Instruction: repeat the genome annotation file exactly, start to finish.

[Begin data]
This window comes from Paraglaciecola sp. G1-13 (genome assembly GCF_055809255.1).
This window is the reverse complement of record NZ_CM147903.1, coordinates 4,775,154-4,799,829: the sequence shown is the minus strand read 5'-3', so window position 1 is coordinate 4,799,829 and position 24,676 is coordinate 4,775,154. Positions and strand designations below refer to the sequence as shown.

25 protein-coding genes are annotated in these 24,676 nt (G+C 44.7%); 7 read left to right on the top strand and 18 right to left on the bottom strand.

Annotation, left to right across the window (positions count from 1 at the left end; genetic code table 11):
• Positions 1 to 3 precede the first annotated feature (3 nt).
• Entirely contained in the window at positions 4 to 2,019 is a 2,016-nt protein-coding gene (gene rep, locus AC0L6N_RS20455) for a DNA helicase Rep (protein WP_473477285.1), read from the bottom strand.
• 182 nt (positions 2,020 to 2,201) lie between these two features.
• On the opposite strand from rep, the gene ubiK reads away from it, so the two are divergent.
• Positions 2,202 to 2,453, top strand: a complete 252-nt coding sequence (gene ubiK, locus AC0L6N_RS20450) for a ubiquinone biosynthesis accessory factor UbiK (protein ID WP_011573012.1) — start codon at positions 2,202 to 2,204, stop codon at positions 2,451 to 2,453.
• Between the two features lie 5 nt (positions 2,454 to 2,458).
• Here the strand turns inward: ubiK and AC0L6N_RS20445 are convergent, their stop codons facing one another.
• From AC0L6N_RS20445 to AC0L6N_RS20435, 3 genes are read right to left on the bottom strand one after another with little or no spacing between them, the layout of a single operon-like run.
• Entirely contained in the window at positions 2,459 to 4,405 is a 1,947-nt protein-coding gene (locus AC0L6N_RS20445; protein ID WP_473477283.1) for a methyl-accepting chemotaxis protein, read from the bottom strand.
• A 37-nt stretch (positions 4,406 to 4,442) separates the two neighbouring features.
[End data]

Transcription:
This window comes from Paraglaciecola sp. G1-13 (genome assembly GCF_055809255.1).
This window is the reverse complement of record NZ_CM147903.1, coordinates 4,775,154-4,799,829: the sequence shown is the minus strand read 5'-3', so window position 1 is coordinate 4,799,829 and position 24,676 is coordinate 4,775,154. Positions and strand designations below refer to the sequence as shown.

25 protein-coding genes are annotated in these 24,676 nt (G+C 44.7%); 7 read left to right on the top strand and 18 right to left on the bottom strand.

Annotation, left to right across the window (positions count from 1 at the left end; genetic code table 11):
• Positions 1 to 3 precede the first annotated feature (3 nt).
• Entirely contained in the window at positions 4 to 2,019 is a 2,016-nt protein-coding gene (gene rep, locus AC0L6N_RS20455) for a DNA helicase Rep (protein WP_473477285.1), read from the bottom strand.
• 182 nt (positions 2,020 to 2,201) lie between these two features.
• On the opposite strand from rep, the gene ubiK reads away from it, so the two are divergent.
• Positions 2,202 to 2,453, top strand: a complete 252-nt coding sequence (gene ubiK, locus AC0L6N_RS20450) for a ubiquinone biosynthesis accessory factor UbiK (protein ID WP_011573012.1) — start codon at positions 2,202 to 2,204, stop codon at positions 2,451 to 2,453.
• Between the two features lie 5 nt (positions 2,454 to 2,458).
• Here the strand turns inward: ubiK and AC0L6N_RS20445 are convergent, their stop codons facing one another.
• From AC0L6N_RS20445 to AC0L6N_RS20435, 3 genes are read right to left on the bottom strand one after another with little or no spacing between them, the layout of a single operon-like run.
• Entirely contained in the window at positions 2,459 to 4,405 is a 1,947-nt protein-coding gene (locus AC0L6N_RS20445; protein ID WP_473477283.1) for a methyl-accepting chemotaxis protein, read from the bottom strand.
• A 37-nt stretch (positions 4,406 to 4,442) separates the two neighbouring features.